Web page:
First things first, it’s time to settle into home for the next two nights. There are heaps of accommodation options to choose from, but there are a few standouts. The Beach House at Bayside is perfect for a romantic stay, with personal touches like home-baked afternoon tea, a scrumptious breakfast and even a complimentary evening port nightcap. There’s also room service if you decide that the bed is just too comfy to get out of. Alternatively, at  Ace Accommodation Albany along with a warm welcome from the family-run hotel, you’ll also be able to enjoy the freshest of seafood at the resultant. John, the owner, even catches the fish from his boat for a real produce to plate experience. Dunmoylen House is a gorgeous heritage option with harbour views. Built in the 1890s it’s full of old-world charm and a great spot to explore the townsite of Albany from. Of course, if you are looking for something luxe for a small group or the whole fam, you can’t go past Private Properties selection of holiday houses.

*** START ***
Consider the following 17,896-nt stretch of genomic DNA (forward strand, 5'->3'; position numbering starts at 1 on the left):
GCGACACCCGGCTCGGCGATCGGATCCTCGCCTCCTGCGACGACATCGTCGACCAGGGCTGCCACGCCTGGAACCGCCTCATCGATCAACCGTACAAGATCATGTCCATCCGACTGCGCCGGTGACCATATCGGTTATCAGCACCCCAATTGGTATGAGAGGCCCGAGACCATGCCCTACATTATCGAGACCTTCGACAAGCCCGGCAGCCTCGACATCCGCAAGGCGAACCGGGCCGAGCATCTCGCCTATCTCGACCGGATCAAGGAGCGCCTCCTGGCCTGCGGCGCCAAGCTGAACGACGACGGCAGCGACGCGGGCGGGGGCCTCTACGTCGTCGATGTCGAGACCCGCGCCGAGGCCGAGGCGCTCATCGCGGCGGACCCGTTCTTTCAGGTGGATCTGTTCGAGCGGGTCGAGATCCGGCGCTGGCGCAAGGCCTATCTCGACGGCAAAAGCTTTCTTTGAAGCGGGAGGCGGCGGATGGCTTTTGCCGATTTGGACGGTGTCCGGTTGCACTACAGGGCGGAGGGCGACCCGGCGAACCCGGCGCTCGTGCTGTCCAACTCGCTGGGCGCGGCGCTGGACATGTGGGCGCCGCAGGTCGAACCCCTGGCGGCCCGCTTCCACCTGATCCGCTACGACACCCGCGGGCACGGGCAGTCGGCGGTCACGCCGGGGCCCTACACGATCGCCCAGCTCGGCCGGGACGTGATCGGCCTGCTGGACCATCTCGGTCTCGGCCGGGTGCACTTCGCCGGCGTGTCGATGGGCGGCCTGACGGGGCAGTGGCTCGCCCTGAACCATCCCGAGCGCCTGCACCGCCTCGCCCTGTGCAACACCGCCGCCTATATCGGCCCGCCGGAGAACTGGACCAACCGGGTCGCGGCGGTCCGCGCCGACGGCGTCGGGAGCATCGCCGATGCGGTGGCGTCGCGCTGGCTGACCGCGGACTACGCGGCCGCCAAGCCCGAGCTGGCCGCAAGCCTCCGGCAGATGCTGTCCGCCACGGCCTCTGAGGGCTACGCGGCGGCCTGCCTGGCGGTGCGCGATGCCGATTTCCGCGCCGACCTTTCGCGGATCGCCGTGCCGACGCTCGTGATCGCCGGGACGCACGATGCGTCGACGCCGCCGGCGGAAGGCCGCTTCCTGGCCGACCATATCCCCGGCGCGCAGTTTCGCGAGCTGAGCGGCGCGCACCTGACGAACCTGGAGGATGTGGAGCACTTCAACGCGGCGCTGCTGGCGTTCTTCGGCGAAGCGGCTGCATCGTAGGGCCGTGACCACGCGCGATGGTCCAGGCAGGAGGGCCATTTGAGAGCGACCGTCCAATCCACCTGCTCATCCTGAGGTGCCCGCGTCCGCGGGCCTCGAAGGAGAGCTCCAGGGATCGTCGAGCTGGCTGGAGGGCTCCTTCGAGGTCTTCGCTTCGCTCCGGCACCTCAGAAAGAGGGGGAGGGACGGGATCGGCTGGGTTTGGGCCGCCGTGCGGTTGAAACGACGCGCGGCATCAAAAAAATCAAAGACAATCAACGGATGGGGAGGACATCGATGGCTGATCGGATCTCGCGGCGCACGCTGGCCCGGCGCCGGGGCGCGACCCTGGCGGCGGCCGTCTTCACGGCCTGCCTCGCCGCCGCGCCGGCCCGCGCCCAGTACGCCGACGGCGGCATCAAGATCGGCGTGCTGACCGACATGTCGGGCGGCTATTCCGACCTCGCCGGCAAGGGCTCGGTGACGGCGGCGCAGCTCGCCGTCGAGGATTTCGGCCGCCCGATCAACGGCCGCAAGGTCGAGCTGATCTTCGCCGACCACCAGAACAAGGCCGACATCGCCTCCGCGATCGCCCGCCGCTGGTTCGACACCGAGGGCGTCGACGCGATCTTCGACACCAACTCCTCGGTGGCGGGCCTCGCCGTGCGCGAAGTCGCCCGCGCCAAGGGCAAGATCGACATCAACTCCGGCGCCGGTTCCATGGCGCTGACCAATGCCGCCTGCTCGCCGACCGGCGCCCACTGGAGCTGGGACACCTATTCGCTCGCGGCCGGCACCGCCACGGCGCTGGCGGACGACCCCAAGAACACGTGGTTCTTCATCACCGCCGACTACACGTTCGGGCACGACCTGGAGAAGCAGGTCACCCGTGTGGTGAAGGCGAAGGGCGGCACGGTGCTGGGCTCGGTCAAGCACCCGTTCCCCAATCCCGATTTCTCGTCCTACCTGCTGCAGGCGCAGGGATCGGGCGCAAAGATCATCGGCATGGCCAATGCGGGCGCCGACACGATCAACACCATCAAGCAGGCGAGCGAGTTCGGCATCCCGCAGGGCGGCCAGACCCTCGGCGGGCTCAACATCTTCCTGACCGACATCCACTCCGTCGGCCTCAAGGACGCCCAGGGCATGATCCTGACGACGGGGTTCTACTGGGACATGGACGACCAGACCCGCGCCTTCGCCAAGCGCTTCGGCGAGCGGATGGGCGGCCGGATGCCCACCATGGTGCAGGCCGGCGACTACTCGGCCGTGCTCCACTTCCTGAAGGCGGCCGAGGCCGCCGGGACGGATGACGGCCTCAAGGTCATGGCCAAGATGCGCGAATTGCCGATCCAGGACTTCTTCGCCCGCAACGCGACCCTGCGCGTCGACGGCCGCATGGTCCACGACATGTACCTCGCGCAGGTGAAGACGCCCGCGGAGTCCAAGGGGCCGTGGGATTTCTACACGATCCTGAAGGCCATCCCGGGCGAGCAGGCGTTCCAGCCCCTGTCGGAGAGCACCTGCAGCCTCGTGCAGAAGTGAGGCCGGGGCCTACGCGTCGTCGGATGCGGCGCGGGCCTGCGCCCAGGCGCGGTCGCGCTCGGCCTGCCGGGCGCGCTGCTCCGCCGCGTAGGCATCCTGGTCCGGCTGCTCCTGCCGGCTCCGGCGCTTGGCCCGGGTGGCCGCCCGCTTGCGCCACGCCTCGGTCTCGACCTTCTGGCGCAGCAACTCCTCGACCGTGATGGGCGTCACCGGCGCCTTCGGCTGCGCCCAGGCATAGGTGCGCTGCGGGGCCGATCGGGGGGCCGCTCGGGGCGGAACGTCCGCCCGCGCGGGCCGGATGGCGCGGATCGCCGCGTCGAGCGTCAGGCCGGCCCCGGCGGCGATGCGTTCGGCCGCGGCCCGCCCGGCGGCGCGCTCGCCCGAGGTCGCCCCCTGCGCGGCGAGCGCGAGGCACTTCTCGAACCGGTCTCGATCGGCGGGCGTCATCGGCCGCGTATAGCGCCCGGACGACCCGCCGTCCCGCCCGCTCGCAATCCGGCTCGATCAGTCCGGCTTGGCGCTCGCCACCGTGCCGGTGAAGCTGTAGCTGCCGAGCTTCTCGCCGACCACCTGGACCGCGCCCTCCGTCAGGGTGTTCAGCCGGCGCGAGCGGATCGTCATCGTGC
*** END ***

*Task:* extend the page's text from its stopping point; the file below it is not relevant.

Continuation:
An afternoon on the road is bound to work up an appetite, so tonight it’s straight down to business. Take a stroll into the main hub of the town centre and head to the faded French chic of Liberte bar and restaurant. Set inside the historic London Hotel, culinary superstar Amy Hamilton heads the kitchen and packs a punch with her French Vietnamese smash-up of a menu. Be sure to sample a few cocktails in the lounge before (and after) dinner, as the drinks list is one to envy the hippest of bars back in the big smoke.